On 4 December 1855 Theresa applied to marry Thomas Merry, a convict with a conditional pardon who, like Theresa had been convicted of stealing a watch, and had been transported on the Pestonjee Bomanjee in 1852. Merry had been appointed a police constable soon after arriving at Hobart, and apart from one conviction for being drunk and disorderly, appears to have an exemplary record. The application to marry was annotated, ‘will be recommended if the clergyman is satisfied 4/12/55’.
It appears that the marriage did not proceed and Theresa remained at New Norfolk until January 1856 when she was found guilty of using obscene language and was returned to the House of Correction for fourteen days. In April she was found engaging in disorderly conduct and out after hours and given a month’s hard labor.
On Monday 12 May 1856 the Hobarton Mercury reported,
Assaulting a Landlady - Theresa Kensall, t.l., was charged with assaulting Mrs. Hargraves, the land lady of the Lord Nelson, Campbell-street, on, the evening of the 7th instant, by striking her on the head with a quart pot,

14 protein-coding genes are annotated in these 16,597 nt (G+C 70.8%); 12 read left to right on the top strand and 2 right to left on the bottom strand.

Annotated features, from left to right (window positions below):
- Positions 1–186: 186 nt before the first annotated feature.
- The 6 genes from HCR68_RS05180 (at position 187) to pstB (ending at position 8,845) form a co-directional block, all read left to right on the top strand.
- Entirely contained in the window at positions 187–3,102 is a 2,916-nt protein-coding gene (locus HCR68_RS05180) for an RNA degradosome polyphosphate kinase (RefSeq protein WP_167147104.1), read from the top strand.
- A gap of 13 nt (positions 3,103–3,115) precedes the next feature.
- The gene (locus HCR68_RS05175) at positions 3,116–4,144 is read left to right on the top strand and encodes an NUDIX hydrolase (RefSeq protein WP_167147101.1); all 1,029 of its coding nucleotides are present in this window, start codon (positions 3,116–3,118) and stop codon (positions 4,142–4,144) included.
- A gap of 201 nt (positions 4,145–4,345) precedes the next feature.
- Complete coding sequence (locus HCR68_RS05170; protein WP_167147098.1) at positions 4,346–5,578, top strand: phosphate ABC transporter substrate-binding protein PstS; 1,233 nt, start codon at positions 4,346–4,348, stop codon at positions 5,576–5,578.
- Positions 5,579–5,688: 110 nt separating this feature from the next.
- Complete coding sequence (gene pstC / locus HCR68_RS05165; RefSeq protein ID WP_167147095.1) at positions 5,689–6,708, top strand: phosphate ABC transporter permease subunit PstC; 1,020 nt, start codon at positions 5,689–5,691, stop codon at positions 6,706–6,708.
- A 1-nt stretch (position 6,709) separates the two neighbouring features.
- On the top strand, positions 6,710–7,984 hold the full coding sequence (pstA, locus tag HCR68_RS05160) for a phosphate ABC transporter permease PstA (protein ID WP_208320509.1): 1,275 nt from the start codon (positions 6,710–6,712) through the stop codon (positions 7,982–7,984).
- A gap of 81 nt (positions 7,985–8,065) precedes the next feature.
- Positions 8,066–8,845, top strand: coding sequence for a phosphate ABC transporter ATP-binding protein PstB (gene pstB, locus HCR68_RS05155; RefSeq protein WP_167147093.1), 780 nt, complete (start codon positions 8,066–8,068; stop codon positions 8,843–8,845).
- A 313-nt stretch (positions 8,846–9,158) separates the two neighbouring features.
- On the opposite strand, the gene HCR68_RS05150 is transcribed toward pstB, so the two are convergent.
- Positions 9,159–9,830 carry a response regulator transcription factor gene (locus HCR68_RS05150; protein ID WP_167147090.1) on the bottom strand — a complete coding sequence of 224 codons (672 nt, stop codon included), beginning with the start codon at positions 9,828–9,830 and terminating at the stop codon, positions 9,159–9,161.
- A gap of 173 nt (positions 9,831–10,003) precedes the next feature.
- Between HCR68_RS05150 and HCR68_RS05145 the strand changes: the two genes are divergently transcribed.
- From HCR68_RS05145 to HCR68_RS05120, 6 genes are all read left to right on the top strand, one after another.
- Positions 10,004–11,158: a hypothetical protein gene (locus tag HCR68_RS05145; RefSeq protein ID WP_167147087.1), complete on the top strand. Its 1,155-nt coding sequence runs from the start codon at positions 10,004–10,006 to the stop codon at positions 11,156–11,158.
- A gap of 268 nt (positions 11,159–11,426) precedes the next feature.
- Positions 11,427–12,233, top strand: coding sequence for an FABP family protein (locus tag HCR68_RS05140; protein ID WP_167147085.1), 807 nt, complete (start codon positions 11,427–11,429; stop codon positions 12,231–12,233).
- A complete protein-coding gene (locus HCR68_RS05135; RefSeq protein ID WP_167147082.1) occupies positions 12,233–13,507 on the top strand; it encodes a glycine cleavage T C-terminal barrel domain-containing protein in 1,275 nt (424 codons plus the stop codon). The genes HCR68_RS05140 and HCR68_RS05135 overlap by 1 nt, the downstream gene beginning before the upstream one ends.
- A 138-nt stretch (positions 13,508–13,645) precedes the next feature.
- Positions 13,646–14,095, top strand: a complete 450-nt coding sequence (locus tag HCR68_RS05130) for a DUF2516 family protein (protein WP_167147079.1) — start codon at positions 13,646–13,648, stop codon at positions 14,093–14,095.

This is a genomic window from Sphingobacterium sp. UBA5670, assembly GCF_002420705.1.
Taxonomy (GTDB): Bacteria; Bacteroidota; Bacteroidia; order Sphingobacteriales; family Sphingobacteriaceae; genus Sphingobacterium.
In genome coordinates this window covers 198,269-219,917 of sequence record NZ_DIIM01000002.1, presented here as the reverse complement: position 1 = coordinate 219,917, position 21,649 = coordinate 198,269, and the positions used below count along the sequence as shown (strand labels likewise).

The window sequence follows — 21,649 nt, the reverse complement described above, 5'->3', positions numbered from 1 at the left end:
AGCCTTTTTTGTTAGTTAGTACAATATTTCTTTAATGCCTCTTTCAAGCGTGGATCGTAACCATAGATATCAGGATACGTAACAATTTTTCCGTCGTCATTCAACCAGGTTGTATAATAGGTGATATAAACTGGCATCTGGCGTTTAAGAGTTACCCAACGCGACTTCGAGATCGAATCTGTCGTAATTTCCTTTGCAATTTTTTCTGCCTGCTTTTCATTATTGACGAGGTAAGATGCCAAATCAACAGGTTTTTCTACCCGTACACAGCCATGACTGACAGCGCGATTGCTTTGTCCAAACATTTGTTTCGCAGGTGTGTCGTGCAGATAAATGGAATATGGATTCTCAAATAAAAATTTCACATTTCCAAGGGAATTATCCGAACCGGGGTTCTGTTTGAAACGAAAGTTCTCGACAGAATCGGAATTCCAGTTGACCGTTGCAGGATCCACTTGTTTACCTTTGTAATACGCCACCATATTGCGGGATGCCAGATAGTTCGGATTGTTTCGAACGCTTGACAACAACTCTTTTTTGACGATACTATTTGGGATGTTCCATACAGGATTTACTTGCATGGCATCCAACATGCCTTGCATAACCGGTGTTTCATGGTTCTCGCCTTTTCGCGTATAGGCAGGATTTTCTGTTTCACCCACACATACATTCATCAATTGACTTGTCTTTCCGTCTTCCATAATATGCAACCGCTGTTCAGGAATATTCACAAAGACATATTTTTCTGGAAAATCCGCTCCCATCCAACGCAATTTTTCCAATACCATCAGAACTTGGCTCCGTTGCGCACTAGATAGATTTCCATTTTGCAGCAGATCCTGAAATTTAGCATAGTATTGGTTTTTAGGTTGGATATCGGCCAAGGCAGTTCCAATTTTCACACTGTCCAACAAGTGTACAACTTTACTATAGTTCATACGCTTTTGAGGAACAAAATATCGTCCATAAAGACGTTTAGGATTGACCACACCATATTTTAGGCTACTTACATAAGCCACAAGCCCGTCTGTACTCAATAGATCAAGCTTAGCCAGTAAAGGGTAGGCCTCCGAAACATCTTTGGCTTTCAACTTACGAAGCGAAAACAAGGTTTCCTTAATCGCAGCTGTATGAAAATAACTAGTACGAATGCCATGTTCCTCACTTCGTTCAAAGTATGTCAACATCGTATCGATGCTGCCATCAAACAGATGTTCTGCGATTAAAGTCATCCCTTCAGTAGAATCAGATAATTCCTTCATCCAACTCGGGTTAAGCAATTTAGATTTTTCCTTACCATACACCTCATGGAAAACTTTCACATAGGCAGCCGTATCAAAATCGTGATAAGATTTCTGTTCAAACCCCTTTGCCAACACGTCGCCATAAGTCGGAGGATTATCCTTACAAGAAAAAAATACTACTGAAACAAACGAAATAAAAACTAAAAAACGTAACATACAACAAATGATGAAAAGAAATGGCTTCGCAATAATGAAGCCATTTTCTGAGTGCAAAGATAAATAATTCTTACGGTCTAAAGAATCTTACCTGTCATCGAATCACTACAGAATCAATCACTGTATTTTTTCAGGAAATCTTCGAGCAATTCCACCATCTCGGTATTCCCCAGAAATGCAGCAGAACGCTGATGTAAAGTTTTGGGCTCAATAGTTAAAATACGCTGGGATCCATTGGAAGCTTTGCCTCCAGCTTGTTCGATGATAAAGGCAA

The prisoner was drinking at the bar, when a row took place, in which, it appeared, she took an active part: Mrs. Hargrave, in her attempt to quell the disturbance, received a violent blow on the head from the prisoner, which rendered her senseless,
Dr. Bright described the nature of the wound sustained by the complainant: there was a wound, on the head, which would, he thought, terminate in an abscess.
The prisoner was sentenced to 12 months imprisonment with hard labor.
Perhaps in an attempt to avoid renewed prison time, on 8 April 1856, Theresa applied to marry John Heveley, a free emigrant. Although the application was approved, no trace of John Heveley has been found and the person referred to may have been one John Everleigh. Again, it is unclear whether the marriage took place, but in March 1857 Theresa obtained a position with W. McLaughton in Argyle Street and had her ticket of leave reinstated in April 1857. She was granted a conditional pardon on 11 August 1857 and her certificate of freedom on 15 September 1859.
No more is heard of Theresa Kenshell until she married George Moore, a shoemaker, at St John the Baptist in Hobart, on 21 November 1870. A subsequent death is registered for Theresa Moore, aged about seventy, at Hobart on 2 September 1889.
Ralph Crane, ‘Out of India: Convict Women in the Web of Empire’, in From the Edges of Empire, eds L. Frost and C. McAlpine, Convict Women’s Press, Hobart 2015, pp. 14-34.
© 2016 Convict Women's Press Inc.